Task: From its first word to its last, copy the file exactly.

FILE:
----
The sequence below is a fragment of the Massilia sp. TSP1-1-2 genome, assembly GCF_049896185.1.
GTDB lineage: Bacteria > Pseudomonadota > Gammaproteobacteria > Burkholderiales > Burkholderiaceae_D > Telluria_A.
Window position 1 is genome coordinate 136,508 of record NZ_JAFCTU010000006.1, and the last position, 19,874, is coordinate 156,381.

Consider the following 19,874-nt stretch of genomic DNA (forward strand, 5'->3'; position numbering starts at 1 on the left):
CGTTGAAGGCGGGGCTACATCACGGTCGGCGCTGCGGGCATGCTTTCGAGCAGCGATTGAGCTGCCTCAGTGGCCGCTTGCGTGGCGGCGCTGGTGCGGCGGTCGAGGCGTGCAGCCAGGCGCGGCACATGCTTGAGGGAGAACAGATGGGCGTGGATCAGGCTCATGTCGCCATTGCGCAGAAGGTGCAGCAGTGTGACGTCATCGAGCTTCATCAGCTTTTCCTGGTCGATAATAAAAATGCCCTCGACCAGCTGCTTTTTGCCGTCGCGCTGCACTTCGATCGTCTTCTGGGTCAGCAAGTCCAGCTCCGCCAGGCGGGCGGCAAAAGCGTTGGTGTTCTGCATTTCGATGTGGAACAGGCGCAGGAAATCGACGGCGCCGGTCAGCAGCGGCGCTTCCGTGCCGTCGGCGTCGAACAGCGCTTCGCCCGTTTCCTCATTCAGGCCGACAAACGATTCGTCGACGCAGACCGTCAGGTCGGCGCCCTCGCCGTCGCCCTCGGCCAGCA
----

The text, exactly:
The sequence below is a fragment of the Massilia sp. TSP1-1-2 genome, assembly GCF_049896185.1.
GTDB lineage: Bacteria > Pseudomonadota > Gammaproteobacteria > Burkholderiales > Burkholderiaceae_D > Telluria_A.
Window position 1 is genome coordinate 136,508 of record NZ_JAFCTU010000006.1, and the last position, 19,874, is coordinate 156,381.

Consider the following 19,874-nt stretch of genomic DNA (forward strand, 5'->3'; position numbering starts at 1 on the left):
CGTTGAAGGCGGGGCTACATCACGGTCGGCGCTGCGGGCATGCTTTCGAGCAGCGATTGAGCTGCCTCAGTGGCCGCTTGCGTGGCGGCGCTGGTGCGGCGGTCGAGGCGTGCAGCCAGGCGCGGCACATGCTTGAGGGAGAACAGATGGGCGTGGATCAGGCTCATGTCGCCATTGCGCAGAAGGTGCAGCAGTGTGACGTCATCGAGCTTCATCAGCTTTTCCTGGTCGATAATAAAAATGCCCTCGACCAGCTGCTTTTTGCCGTCGCGCTGCACTTCGATCGTCTTCTGGGTCAGCAAGTCCAGCTCCGCCAGGCGGGCGGCAAAAGCGTTGGTGTTCTGCATTTCGATGTGGAACAGGCGCAGGAAATCGACGGCGCCGGTCAGCAGCGGCGCTTCCGTGCCGTCGGCGTCGAACAGCGCTTCGCCCGTTTCCTCATTCAGGCCGACAAACGATTCGTCGACGCAGACCGTCAGGTCGGCGCCCTCGCCGTCGCCCTCGGCCAGCA